'I didn't want to die,' Nouman Raja tells investigators on video played in trial
Detective testifies statements from former cop don't match evidence
WEST PALM BEACH, Fla. – A detective said a former South Florida police officer on trial for killing a stranded black motorist gave an interview to investigators shortly after the shooting that doesn't match other evidence, including an audio recording of the confrontation that neither side then knew existed.
Palm Beach County Sheriff's Office Sgt. Chris Karpinski told jurors Wednesday there are discrepancies between the statements Nouman Raja told him and others four hours after the Oct. 18, 2015, shooting, and a recording of a phone call Corey Jones, 31, was making to a tow truck dispatch center.
The former Palm Beach Gardens police officer shot and killed Jones, who was stranded on the side of an Interstate 95 exit ramp after his SUV had broken down.
Judge Joseph Marx would not allow Karpinski to elaborate, but prosecutors played the video-recorded interview for the four-man, two-woman panel. They heard the tow truck audio Tuesday, the trial's first day of testimony.
Raja's attorneys said any discrepancies between the interview and the shooting audio were caused by stress fogging Raja's memory, not lies or attempts to mislead.
Raja, 41, told Karpinski and other detectives he was participating in a plain-clothes investigation of auto burglaries when he spotted Jones' SUV, parked and dark, on the I-95 off-ramp to PGA Boulevard at about 3:15 a.m. He told detectives he thought it was abandoned, so he drove his unmarked white van the wrong way up the ramp and pulled in front of it at an angle.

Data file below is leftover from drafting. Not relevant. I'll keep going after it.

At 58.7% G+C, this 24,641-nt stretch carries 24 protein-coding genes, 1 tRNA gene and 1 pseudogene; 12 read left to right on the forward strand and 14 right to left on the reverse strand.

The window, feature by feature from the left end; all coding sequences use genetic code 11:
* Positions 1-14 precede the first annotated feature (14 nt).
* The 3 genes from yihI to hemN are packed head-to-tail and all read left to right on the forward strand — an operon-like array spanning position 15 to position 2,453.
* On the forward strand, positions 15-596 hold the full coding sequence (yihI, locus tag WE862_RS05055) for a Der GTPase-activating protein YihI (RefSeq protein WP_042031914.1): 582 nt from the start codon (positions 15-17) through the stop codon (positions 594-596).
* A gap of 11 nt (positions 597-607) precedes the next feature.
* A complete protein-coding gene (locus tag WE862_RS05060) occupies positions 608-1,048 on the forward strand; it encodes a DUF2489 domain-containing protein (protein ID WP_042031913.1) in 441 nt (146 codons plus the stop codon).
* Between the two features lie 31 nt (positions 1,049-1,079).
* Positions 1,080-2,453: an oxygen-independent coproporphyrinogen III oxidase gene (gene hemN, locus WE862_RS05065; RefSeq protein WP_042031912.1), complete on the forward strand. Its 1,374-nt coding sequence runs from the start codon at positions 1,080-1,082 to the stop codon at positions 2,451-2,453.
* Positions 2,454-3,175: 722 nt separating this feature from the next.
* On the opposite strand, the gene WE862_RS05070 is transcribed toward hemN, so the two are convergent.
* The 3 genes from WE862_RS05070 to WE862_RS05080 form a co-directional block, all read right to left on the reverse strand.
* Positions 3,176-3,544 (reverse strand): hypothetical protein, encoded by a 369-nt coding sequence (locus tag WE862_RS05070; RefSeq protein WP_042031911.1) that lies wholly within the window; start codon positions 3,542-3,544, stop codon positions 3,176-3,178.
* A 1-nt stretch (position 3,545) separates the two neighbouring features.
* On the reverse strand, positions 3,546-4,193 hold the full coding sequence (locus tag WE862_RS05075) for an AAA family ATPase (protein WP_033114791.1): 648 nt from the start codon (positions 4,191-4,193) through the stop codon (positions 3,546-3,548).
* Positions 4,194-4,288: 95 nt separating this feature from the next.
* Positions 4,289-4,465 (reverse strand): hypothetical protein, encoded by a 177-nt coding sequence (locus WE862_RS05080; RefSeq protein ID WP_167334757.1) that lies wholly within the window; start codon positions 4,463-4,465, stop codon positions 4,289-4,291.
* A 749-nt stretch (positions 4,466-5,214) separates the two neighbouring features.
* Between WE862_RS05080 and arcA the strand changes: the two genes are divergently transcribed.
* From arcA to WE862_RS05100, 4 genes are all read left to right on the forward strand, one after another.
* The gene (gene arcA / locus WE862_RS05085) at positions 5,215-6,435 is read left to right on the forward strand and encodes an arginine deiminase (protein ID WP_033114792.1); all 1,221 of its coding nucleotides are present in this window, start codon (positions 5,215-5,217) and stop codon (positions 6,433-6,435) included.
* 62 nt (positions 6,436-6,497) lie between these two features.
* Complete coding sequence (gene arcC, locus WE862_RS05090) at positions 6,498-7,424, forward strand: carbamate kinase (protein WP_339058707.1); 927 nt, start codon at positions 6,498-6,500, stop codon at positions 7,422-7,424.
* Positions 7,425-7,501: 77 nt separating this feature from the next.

As Raja approached, he said Jones jumped out, yelling, "I'm good, I'm good." Raja, who was dressed in a T-shirt, jeans and cap with no police markings, said he replied, "Police, can I help you?"
Raja said Jones leapt backward and pointed a gun at him, forcing him to pull his own gun and fire.
"I didn't want to die," Raja told investigators, saying visions of his family flashed before his eyes.
At one point, Raja could be seen wiping away tears as the video played in the courtroom.
Raja told investigators he wasn't sure if he hit Jones, who ran down a swale. He said he tracked Jones, pointing his gun and yelling for Jones to drop his, as he simultaneously dialed 911 with his cellphone in his other hand. He said just as 911 answered, Jones turned and again pointed his gun. Raja, a police firearms instructor, said he yelled "Aim!" at himself and pointed his gun at Jones' chest, methodically firing more shots. He said Jones and his gun dropped.
At the time of this videotaped interview, neither Raja nor investigators knew about the tow truck dispatch recording, which prosecutors said points to a different sequence of events.
Karpinski said he learned of the tow-truck call five days after the shooting. Prosecutors said it shows that Raja's actions made Jones think he was being robbed, causing Jones, who had a concealed weapons permit, to pull his gun.
Nowhere in the recording is Raja heard identifying himself as a police officer.
Jones' unfired gun was found about 125 feet from his body.
The Palm Beach Gardens Police Department fired Raja shortly after the shooting. He has been on house arrest since he was charged in June 2016.
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